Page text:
As autumn begins its celebration of its journey toward winter, two notable vines with brightly-colored fruit attract our attention: oriental bittersweet (Celastrus orbiculatus) and porcelain vine (Ampelopsis brevipedunculata), both introduced to the USA many years ago from eastern Asia. As spectacularly-appealing as these two plants may be to the eye, they are invasive and not a welcome addition to your yard. Both are greedy growers that aggressively clamber up and over desirable trees and shrubs, shading-out sunlight, choking, sometimes even pulling-down branches. And they’re not easy to control.
Seedlings of bittersweet germinate readily, even in shady conditions. Their rounded leaves emerge early in spring along rapidly-growing stems that reach out and seek nearby trees, shrubs or any support to use as a scaffold. They wind firmly around their host, actively climbing toward the light. Often inconspicuous when young among the branches of their supporting plants, uncontrolled older vines can eventually grow to 60+ ft. long with stems 4 inches or more in diameter.
Bittersweet’s orange-red berries have become a familiar sight most everywhere, their cut fruiting branches historically enjoyed as part of Halloween and Thanksgiving holiday décor (please don’t do that!). Yellow bittersweet pods appear in early autumn, waiting until closer to the first frost to open and reveal the orange-red fruit inside. Their visual appeal lasts for many weeks until taken by hungry animals or a hard freeze causes them to drop.
Porcelain vine is not as commonly seen in this region (yet!). During the summer and other seasons, distinguishing porcelain vine from native grapevines can be challenging: both are deciduous woody vines in the Vitis family with similar looking leaves; each can grow 15 ft. or more in a single season; stems and leaf stalks on both vines vigorously twine-around any support and use tendrils. But there’s no identity question when their fruit appears. Few displays can rival the unique, shiny, upright clusters of quarter-inch pink, lavender, turquoise and blue berries that brilliantly adorn porcelain vine every fall.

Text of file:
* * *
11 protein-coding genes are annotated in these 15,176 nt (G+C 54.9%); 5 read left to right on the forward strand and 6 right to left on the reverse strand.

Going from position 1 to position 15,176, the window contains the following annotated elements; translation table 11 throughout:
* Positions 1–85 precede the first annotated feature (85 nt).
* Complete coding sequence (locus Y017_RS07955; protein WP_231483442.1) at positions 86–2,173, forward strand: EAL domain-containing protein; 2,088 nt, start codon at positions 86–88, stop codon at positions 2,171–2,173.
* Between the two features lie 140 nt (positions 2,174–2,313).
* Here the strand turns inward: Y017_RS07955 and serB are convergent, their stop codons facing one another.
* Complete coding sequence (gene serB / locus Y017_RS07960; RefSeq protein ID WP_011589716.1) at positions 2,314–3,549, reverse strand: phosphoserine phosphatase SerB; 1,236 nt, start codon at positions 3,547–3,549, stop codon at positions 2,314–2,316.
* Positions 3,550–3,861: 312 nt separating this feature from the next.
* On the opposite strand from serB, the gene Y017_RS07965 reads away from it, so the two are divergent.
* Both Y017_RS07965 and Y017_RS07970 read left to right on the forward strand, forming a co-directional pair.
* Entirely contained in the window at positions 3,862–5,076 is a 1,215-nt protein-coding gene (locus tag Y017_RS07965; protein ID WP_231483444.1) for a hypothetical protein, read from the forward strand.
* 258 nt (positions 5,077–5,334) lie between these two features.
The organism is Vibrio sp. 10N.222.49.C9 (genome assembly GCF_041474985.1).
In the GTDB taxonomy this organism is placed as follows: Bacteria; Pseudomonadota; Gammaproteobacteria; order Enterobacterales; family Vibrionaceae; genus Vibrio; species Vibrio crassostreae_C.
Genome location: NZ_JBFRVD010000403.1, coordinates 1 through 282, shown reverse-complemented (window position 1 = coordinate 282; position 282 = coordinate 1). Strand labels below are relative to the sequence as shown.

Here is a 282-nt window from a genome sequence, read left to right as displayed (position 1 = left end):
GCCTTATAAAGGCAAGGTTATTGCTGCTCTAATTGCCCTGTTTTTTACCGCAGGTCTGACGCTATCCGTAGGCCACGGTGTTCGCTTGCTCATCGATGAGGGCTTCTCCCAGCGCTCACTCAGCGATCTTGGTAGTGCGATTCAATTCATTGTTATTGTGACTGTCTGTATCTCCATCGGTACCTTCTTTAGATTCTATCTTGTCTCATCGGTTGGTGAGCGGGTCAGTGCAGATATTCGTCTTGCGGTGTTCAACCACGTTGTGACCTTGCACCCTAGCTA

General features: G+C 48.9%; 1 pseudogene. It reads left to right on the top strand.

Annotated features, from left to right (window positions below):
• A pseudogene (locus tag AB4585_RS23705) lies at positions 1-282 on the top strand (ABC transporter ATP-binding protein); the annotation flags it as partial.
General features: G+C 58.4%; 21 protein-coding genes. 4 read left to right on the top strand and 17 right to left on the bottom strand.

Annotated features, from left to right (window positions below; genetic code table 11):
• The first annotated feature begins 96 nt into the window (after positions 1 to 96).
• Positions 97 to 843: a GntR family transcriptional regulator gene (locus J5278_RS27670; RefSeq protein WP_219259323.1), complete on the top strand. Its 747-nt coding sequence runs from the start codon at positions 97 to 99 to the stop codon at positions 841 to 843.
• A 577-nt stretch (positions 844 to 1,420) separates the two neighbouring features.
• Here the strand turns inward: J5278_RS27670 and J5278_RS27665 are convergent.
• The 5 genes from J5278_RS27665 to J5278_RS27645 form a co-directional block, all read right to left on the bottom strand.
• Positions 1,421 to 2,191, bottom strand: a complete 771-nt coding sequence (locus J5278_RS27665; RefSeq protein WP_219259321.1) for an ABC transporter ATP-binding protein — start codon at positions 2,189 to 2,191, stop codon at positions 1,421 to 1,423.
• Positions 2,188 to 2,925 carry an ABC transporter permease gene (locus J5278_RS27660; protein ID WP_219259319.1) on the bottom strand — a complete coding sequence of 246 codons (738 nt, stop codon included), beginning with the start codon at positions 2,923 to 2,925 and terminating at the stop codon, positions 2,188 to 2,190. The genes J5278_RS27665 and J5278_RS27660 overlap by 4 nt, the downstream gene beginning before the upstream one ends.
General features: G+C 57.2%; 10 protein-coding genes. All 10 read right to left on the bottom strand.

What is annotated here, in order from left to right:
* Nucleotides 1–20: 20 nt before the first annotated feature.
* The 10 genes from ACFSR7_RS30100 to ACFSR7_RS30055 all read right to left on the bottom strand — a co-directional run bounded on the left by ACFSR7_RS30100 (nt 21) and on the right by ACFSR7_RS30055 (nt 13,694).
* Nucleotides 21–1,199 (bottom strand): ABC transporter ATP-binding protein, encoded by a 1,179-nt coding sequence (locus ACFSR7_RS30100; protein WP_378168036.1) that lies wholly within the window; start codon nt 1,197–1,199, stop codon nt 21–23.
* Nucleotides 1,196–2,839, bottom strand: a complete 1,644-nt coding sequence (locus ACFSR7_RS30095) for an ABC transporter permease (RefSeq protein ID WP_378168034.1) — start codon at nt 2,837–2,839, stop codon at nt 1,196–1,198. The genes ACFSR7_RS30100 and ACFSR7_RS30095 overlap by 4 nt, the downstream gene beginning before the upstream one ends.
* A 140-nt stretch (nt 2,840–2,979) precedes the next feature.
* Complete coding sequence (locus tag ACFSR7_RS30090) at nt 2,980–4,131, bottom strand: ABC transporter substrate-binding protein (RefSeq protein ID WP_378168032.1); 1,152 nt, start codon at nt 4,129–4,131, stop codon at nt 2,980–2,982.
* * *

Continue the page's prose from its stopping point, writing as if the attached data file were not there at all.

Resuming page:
Another common name for porcelain vine is Amur peppervine, aptly describing the appearance of its pepper-like berries—questionably-edible for humans, but well-appreciated and readily dispersed by birds and animals. Adding to its visual appeal, a variegated-leaf form is often seen and was formerly sold by many nurseries (including ours), unaware of its invasive propensity (Ampelopsis brevipedunculata ‘Elegans’, making its scientific name an even bigger mouthful!).
Control of both oriental bittersweet and porcelain vine can be a major undertaking. Simply applying herbicide to foliage is usually ineffective and not recommended. Preventing seed from forming is fundamental to reducing dispersion, so cutting-back vines in summer both reduces opportunity for seed to form and also releases host plants underneath. Once the source of the vine is found, spading-out the root system or applying herbicide directly to stems cut near the ground is the best control method. Unfortunately, because both vines tend to regrow from underground roots (bittersweet roots are bright orange) that break-off when dug or are not controlled by herbicide, the process should be repeated every year.
About the Author
Wayne Mezitt is a 3rd generation nurseryman, a Massachusetts Certified Horticulturist, now chairman of Weston Nurseries of Hopkinton, Chelmsford & Hingham MA, and owner of “Hort-Sense”, a horticultural advisory business. He currently serves in various capacities on several horticulturally-related organizations, including the Massachusetts Horticultural Society at The Gardens at Elm Bank in Wellesley MA, and chairman for the Massachusetts Invasive Plant Advisory Group (MIPAG).